Personal impact of schizophrenia needs addressing
July 15, 2004
Psychiatry Matters

Current psychiatric services in Europe appear to be largely ineffective in managing the impact of schizophrenia on a patient's work, home, and family life, say researchers who suggest that services need to address more than just the symptoms of the disease.

The "personal" impact of schizophrenia and the way it disrupts the everyday lives of people with the illness and their families has been explored much less than the social impact of the condition, observe Graham Thornicroft (Kings College London, UK) and colleagues.

To investigate, the researchers compared groups of schizophrenic patients receiving treatment from five European cities - Amsterdam, London, Copenhagen, Santander, and Verona - as part of the European Psychiatric Services: Inputs Linked to Outcome Domains and Needs (EPSILON) study.

Information was gathered to assess unmet needs, quality of life, symptoms, disability, and satisfaction with services.

Of the 404 patients involved, 79% were unemployed, with those from the Northern European countries receiving welfare benefits, while those from the Southern European countries were largely supplemented by family members. In all, 65% of patients were single, with many patients living alone or with their families.

The predictors of a low quality of life were essentially clinical, including symptoms of anxiety, depression, and the number of previous psychiatric admissions. However, having no reliable friends or daily contact with family, being unemployed, and having few leisure activities also had an effect.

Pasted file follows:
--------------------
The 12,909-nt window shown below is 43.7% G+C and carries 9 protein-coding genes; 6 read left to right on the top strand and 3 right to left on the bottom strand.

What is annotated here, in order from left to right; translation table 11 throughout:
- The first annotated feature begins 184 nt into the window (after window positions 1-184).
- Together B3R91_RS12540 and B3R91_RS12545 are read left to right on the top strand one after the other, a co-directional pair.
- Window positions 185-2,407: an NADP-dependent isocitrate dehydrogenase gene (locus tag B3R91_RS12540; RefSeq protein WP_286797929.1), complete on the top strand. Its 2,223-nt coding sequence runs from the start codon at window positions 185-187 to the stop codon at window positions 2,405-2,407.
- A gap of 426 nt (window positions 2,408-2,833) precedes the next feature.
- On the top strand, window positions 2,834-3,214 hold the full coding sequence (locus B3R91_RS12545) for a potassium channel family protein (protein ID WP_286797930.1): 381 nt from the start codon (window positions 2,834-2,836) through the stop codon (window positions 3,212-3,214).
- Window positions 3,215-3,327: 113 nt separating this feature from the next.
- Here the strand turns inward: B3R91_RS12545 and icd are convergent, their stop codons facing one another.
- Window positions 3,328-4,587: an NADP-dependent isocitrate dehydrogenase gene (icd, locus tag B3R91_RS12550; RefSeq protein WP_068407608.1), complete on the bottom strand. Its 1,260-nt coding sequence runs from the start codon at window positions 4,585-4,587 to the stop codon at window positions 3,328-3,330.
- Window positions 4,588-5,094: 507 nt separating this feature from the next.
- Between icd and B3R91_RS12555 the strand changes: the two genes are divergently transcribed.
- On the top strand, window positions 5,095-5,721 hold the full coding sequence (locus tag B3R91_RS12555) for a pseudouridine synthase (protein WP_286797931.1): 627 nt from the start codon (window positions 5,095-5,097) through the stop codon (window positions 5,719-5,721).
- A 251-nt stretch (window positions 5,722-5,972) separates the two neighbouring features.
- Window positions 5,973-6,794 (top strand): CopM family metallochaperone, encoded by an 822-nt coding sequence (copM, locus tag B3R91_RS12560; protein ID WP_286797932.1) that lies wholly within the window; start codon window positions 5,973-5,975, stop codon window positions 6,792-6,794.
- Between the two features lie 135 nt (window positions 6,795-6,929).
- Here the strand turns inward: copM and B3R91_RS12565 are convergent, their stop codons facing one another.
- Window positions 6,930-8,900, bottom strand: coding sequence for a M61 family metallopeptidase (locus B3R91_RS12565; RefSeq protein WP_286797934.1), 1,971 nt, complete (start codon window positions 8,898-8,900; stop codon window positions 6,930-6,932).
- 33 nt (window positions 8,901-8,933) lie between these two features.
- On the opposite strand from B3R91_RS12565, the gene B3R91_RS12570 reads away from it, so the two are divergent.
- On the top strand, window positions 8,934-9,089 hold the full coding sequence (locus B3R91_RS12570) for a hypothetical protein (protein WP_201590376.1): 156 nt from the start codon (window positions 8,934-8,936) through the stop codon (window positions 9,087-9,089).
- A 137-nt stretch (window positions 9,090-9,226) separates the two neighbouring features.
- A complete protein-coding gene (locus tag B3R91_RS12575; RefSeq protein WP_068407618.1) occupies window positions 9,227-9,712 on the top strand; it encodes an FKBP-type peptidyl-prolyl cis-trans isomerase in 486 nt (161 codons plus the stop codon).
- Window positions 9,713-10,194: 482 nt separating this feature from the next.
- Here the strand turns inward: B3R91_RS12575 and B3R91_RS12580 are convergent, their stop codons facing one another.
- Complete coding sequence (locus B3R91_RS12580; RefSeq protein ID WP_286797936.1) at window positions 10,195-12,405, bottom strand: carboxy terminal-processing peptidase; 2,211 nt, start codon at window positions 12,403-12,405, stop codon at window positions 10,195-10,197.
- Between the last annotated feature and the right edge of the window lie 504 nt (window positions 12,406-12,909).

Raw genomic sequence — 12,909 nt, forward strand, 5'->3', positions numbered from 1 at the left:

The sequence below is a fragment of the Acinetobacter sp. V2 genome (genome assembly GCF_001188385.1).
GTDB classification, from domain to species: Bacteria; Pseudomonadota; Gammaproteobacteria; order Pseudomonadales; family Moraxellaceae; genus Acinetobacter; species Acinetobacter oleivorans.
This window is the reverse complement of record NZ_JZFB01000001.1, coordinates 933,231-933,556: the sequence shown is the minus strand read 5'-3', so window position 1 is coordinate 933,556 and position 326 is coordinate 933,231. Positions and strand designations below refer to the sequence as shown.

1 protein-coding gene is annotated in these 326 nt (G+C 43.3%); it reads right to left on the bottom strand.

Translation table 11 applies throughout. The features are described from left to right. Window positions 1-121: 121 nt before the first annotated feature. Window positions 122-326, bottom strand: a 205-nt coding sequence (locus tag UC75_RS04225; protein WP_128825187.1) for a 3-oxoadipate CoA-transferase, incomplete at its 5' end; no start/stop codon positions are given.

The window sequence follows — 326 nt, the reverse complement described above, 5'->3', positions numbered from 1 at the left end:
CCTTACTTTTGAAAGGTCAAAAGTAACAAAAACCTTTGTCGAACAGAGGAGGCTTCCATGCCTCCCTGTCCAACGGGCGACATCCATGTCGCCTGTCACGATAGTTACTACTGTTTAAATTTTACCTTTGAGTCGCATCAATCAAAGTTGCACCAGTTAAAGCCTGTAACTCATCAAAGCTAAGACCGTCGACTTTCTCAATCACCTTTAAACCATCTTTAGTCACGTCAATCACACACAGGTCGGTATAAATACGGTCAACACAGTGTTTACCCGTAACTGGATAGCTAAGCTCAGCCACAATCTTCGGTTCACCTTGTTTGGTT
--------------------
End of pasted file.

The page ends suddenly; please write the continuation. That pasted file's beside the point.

The researchers found that low levels of patient satisfaction with services were associated with being retired or unemployed, having more hospital admissions, more psychopathology, and more unmet needs. The most frequently reported unmet needs for the patient sample as a whole were daytime activities, company, psychotic symptoms, psychological distress, information, and intimate relationships.

"This implies that research, clinical practice, and disability policy developments need to address a wider range of consequences of the disorder than symptoms alone, and such a broader view could encompass family-based interventions," Thornicroft and colleagues conclude in the journal Schizophrenia Research.


Schizophr Res 2004; 69: 125-132